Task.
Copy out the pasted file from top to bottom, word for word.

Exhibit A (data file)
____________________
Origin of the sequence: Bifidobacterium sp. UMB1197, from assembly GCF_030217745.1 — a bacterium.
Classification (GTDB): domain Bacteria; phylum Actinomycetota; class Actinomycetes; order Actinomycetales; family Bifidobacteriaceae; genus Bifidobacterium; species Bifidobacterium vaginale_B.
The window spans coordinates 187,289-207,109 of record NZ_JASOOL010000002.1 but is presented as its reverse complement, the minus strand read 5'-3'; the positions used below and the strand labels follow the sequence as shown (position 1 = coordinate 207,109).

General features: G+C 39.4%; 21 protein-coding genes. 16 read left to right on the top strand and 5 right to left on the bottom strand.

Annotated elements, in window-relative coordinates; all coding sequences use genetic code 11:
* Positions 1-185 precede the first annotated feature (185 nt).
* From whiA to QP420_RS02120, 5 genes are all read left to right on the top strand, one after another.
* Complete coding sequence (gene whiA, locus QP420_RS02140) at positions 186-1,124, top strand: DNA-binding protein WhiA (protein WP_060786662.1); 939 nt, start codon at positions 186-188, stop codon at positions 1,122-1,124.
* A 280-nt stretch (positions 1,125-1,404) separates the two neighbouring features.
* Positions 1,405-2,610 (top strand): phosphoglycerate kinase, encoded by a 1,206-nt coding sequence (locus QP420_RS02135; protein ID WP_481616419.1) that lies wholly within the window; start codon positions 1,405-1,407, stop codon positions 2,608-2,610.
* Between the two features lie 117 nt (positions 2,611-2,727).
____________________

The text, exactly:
Origin of the sequence: Bifidobacterium sp. UMB1197, from assembly GCF_030217745.1 — a bacterium.
Classification (GTDB): domain Bacteria; phylum Actinomycetota; class Actinomycetes; order Actinomycetales; family Bifidobacteriaceae; genus Bifidobacterium; species Bifidobacterium vaginale_B.
The window spans coordinates 187,289-207,109 of record NZ_JASOOL010000002.1 but is presented as its reverse complement, the minus strand read 5'-3'; the positions used below and the strand labels follow the sequence as shown (position 1 = coordinate 207,109).

General features: G+C 39.4%; 21 protein-coding genes. 16 read left to right on the top strand and 5 right to left on the bottom strand.

Annotated elements, in window-relative coordinates; all coding sequences use genetic code 11:
* Positions 1-185 precede the first annotated feature (185 nt).
* From whiA to QP420_RS02120, 5 genes are all read left to right on the top strand, one after another.
* Complete coding sequence (gene whiA, locus QP420_RS02140) at positions 186-1,124, top strand: DNA-binding protein WhiA (protein WP_060786662.1); 939 nt, start codon at positions 186-188, stop codon at positions 1,122-1,124.
* A 280-nt stretch (positions 1,125-1,404) separates the two neighbouring features.
* Positions 1,405-2,610 (top strand): phosphoglycerate kinase, encoded by a 1,206-nt coding sequence (locus QP420_RS02135; protein ID WP_481616419.1) that lies wholly within the window; start codon positions 1,405-1,407, stop codon positions 2,608-2,610.
* Between the two features lie 117 nt (positions 2,611-2,727).